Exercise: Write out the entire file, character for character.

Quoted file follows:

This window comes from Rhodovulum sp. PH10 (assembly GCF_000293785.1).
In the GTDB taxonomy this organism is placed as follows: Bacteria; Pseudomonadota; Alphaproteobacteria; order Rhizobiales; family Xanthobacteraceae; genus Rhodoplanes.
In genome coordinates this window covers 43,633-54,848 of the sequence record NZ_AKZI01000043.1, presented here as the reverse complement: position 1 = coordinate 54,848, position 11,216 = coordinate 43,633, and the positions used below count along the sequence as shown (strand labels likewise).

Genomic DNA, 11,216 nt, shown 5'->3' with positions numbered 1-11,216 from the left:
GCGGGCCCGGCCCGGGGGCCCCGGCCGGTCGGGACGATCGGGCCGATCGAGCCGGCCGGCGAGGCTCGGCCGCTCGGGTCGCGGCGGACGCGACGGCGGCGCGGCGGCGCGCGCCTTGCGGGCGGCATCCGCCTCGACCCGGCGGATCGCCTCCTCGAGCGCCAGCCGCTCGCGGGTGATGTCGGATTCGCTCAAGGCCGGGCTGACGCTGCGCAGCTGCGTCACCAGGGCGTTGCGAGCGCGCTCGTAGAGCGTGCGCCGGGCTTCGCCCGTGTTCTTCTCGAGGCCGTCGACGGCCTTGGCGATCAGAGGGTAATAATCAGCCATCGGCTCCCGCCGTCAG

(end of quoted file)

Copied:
This window comes from Rhodovulum sp. PH10 (assembly GCF_000293785.1).
In the GTDB taxonomy this organism is placed as follows: Bacteria; Pseudomonadota; Alphaproteobacteria; order Rhizobiales; family Xanthobacteraceae; genus Rhodoplanes.
In genome coordinates this window covers 43,633-54,848 of the sequence record NZ_AKZI01000043.1, presented here as the reverse complement: position 1 = coordinate 54,848, position 11,216 = coordinate 43,633, and the positions used below count along the sequence as shown (strand labels likewise).

Genomic DNA, 11,216 nt, shown 5'->3' with positions numbered 1-11,216 from the left:
GCGGGCCCGGCCCGGGGGCCCCGGCCGGTCGGGACGATCGGGCCGATCGAGCCGGCCGGCGAGGCTCGGCCGCTCGGGTCGCGGCGGACGCGACGGCGGCGCGGCGGCGCGCGCCTTGCGGGCGGCATCCGCCTCGACCCGGCGGATCGCCTCCTCGAGCGCCAGCCGCTCGCGGGTGATGTCGGATTCGCTCAAGGCCGGGCTGACGCTGCGCAGCTGCGTCACCAGGGCGTTGCGAGCGCGCTCGTAGAGCGTGCGCCGGGCTTCGCCCGTGTTCTTCTCGAGGCCGTCGACGGCCTTGGCGATCAGAGGGTAATAATCAGCCATCGGCTCCCGCCGTCAG